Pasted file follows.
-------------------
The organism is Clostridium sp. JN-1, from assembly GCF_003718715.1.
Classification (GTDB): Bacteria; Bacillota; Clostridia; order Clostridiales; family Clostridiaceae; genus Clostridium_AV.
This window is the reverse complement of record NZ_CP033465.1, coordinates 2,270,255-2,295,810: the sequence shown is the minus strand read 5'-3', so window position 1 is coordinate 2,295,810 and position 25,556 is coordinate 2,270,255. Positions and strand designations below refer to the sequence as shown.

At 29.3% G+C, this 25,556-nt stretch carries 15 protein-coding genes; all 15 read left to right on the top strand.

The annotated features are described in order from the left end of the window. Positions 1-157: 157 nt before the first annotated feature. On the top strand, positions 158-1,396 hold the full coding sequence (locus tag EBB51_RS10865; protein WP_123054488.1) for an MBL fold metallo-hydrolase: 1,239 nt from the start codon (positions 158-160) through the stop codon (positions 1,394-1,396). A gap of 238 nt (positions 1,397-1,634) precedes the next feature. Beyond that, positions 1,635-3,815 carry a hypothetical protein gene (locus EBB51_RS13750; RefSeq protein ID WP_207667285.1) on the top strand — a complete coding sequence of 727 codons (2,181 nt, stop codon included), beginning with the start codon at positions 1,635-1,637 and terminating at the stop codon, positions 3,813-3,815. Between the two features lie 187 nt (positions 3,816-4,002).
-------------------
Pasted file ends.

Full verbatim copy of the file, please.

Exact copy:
The organism is Clostridium sp. JN-1, from assembly GCF_003718715.1.
Classification (GTDB): Bacteria; Bacillota; Clostridia; order Clostridiales; family Clostridiaceae; genus Clostridium_AV.
This window is the reverse complement of record NZ_CP033465.1, coordinates 2,270,255-2,295,810: the sequence shown is the minus strand read 5'-3', so window position 1 is coordinate 2,295,810 and position 25,556 is coordinate 2,270,255. Positions and strand designations below refer to the sequence as shown.

At 29.3% G+C, this 25,556-nt stretch carries 15 protein-coding genes; all 15 read left to right on the top strand.

The annotated features are described in order from the left end of the window. Positions 1-157: 157 nt before the first annotated feature. On the top strand, positions 158-1,396 hold the full coding sequence (locus tag EBB51_RS10865; protein WP_123054488.1) for an MBL fold metallo-hydrolase: 1,239 nt from the start codon (positions 158-160) through the stop codon (positions 1,394-1,396). A gap of 238 nt (positions 1,397-1,634) precedes the next feature. Beyond that, positions 1,635-3,815 carry a hypothetical protein gene (locus EBB51_RS13750; RefSeq protein ID WP_207667285.1) on the top strand — a complete coding sequence of 727 codons (2,181 nt, stop codon included), beginning with the start codon at positions 1,635-1,637 and terminating at the stop codon, positions 3,813-3,815. Between the two features lie 187 nt (positions 3,816-4,002).